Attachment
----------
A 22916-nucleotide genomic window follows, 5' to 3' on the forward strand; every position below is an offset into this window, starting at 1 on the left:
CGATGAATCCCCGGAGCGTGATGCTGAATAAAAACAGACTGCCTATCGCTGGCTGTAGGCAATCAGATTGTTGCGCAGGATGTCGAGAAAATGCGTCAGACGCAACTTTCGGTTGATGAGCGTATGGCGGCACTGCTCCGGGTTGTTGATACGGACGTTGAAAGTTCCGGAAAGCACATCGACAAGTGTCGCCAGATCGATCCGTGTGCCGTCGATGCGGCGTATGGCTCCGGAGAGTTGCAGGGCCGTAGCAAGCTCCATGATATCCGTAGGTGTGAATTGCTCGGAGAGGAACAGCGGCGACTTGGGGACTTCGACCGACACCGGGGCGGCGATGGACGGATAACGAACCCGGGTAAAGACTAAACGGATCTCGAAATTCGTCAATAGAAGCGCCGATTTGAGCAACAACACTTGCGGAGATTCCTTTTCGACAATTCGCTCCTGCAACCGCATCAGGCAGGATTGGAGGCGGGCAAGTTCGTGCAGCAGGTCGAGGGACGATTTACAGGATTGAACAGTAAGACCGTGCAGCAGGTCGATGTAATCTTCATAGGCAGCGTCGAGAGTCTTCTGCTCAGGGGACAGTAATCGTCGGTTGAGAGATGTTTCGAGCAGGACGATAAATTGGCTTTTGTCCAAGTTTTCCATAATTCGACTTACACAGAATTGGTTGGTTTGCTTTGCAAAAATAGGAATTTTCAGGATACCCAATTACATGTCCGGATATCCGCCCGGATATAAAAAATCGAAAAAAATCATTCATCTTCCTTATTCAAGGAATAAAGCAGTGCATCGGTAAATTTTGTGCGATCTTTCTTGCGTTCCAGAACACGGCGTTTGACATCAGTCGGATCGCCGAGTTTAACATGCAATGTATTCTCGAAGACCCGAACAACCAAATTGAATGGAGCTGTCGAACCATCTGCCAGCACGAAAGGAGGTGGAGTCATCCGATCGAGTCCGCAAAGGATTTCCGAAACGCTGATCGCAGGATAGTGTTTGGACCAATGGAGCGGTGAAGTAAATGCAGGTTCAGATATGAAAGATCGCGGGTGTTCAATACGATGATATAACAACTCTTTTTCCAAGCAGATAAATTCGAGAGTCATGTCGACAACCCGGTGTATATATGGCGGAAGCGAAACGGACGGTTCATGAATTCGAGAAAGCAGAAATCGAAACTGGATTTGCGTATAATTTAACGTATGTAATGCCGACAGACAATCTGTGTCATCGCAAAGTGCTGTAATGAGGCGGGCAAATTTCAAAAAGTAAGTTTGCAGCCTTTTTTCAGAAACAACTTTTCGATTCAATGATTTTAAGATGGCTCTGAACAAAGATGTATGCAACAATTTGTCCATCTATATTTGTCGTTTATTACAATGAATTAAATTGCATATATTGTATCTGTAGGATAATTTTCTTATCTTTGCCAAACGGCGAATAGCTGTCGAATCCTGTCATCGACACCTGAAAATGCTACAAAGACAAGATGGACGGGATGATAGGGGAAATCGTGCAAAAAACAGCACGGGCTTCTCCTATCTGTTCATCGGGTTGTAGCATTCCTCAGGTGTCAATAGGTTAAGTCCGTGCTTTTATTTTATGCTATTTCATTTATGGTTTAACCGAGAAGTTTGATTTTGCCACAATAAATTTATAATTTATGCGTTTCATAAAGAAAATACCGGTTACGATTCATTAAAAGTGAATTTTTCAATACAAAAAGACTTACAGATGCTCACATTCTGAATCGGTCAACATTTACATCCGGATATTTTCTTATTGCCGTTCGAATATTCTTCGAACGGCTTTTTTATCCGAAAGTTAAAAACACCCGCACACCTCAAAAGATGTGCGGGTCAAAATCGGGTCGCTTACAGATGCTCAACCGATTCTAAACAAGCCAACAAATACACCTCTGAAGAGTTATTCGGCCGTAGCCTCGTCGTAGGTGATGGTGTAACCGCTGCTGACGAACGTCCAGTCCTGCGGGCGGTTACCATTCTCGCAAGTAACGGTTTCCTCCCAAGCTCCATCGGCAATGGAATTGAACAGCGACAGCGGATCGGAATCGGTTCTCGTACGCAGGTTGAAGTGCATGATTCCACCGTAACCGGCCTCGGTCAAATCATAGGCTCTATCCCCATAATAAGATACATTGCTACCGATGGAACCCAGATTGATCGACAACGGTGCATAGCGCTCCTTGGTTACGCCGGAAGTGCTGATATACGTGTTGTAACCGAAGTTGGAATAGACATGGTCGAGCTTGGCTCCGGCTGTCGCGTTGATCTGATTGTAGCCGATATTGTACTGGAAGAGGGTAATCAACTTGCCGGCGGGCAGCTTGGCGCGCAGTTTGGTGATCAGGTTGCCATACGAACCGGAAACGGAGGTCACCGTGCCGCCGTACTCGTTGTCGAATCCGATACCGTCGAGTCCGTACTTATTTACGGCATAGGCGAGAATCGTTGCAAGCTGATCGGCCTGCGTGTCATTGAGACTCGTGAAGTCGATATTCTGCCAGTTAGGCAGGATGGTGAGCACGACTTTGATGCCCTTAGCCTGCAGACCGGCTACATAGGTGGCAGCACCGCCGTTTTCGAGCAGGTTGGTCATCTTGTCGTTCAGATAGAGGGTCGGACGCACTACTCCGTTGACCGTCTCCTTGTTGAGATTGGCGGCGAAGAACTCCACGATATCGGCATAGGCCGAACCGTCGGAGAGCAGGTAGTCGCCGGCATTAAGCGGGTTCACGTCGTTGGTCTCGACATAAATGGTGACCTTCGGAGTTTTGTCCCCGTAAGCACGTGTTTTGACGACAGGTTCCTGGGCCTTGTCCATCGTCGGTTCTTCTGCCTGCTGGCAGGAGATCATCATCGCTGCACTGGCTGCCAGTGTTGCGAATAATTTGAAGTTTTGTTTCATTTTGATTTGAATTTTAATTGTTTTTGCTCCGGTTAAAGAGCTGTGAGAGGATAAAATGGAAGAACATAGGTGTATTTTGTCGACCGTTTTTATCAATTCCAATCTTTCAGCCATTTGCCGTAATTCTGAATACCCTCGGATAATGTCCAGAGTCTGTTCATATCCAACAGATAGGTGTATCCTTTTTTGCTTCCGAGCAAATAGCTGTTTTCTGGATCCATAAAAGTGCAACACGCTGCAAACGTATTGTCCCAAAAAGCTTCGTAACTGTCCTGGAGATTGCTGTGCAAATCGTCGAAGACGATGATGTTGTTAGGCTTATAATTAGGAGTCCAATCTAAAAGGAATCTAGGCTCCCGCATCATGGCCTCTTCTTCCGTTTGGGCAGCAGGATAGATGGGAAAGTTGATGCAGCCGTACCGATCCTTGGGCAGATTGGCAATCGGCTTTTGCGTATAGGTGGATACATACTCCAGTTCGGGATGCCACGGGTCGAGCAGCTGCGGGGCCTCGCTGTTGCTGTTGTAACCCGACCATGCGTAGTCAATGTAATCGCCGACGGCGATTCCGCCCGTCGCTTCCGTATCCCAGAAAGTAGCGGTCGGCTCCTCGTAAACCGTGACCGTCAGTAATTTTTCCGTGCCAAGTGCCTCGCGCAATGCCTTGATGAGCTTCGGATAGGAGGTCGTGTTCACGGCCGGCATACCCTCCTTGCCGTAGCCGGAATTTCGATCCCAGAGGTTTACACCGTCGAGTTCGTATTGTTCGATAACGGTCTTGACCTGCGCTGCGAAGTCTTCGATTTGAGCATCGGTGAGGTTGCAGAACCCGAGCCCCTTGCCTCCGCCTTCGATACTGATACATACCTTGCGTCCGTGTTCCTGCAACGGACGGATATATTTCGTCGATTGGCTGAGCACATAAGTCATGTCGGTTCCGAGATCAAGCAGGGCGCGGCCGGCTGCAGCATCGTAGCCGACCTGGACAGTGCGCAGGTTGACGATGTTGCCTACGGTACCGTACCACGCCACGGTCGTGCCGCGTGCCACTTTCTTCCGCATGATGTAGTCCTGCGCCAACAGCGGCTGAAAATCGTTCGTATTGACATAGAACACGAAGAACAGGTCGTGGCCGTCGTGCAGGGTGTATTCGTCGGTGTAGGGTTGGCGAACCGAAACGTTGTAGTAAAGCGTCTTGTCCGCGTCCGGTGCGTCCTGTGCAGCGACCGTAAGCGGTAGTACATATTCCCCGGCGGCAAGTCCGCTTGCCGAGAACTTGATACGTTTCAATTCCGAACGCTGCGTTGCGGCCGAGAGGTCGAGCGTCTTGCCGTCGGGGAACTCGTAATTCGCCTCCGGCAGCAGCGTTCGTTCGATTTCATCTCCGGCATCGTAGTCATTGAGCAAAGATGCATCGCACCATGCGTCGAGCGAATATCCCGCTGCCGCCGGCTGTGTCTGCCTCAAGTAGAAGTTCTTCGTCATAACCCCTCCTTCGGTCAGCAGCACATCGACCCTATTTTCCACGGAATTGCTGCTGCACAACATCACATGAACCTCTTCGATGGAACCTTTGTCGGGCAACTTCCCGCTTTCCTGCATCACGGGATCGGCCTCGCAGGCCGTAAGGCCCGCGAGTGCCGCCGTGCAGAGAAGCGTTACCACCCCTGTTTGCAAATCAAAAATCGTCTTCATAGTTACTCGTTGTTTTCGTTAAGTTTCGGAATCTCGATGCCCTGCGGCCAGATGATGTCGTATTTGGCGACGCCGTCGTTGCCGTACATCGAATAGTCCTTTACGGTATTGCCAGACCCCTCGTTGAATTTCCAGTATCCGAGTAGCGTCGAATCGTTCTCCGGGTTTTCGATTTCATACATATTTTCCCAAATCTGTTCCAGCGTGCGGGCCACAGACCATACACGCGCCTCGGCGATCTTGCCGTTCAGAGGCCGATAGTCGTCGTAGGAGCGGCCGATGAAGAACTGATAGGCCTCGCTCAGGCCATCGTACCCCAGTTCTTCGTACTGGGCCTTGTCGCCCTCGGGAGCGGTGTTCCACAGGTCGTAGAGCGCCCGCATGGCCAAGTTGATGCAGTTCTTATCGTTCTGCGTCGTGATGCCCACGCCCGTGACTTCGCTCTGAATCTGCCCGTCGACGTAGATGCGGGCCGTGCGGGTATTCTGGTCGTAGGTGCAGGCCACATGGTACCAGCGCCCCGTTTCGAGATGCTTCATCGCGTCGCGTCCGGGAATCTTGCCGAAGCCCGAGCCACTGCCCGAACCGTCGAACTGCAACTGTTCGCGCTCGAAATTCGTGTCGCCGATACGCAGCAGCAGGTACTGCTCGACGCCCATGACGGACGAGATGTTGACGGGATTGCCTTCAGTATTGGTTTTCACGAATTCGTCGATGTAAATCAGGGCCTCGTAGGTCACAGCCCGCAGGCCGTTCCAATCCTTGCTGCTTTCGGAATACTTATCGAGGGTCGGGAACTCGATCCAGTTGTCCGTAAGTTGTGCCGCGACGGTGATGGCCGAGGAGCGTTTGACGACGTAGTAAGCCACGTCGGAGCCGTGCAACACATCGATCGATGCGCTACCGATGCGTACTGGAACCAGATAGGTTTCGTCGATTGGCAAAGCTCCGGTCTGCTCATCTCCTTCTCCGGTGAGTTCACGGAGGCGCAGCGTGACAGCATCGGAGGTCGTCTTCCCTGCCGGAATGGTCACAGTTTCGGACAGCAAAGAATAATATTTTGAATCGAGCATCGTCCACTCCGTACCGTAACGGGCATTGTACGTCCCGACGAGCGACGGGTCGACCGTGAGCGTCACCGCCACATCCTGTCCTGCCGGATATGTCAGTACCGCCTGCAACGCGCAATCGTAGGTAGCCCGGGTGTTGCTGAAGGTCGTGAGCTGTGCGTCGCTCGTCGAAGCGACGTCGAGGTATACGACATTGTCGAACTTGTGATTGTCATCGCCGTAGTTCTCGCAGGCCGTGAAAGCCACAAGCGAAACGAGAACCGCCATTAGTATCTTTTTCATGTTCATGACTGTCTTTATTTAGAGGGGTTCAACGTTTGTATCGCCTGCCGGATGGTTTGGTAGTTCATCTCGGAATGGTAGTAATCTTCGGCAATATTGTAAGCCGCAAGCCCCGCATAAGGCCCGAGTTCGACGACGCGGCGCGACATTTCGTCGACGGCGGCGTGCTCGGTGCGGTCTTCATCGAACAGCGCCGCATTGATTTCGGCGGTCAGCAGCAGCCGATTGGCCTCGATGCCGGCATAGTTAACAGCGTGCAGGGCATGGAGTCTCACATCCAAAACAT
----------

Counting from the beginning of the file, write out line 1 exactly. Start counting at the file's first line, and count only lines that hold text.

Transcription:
A 22916-nucleotide genomic window follows, 5' to 3' on the forward strand; every position below is an offset into this window, starting at 1 on the left: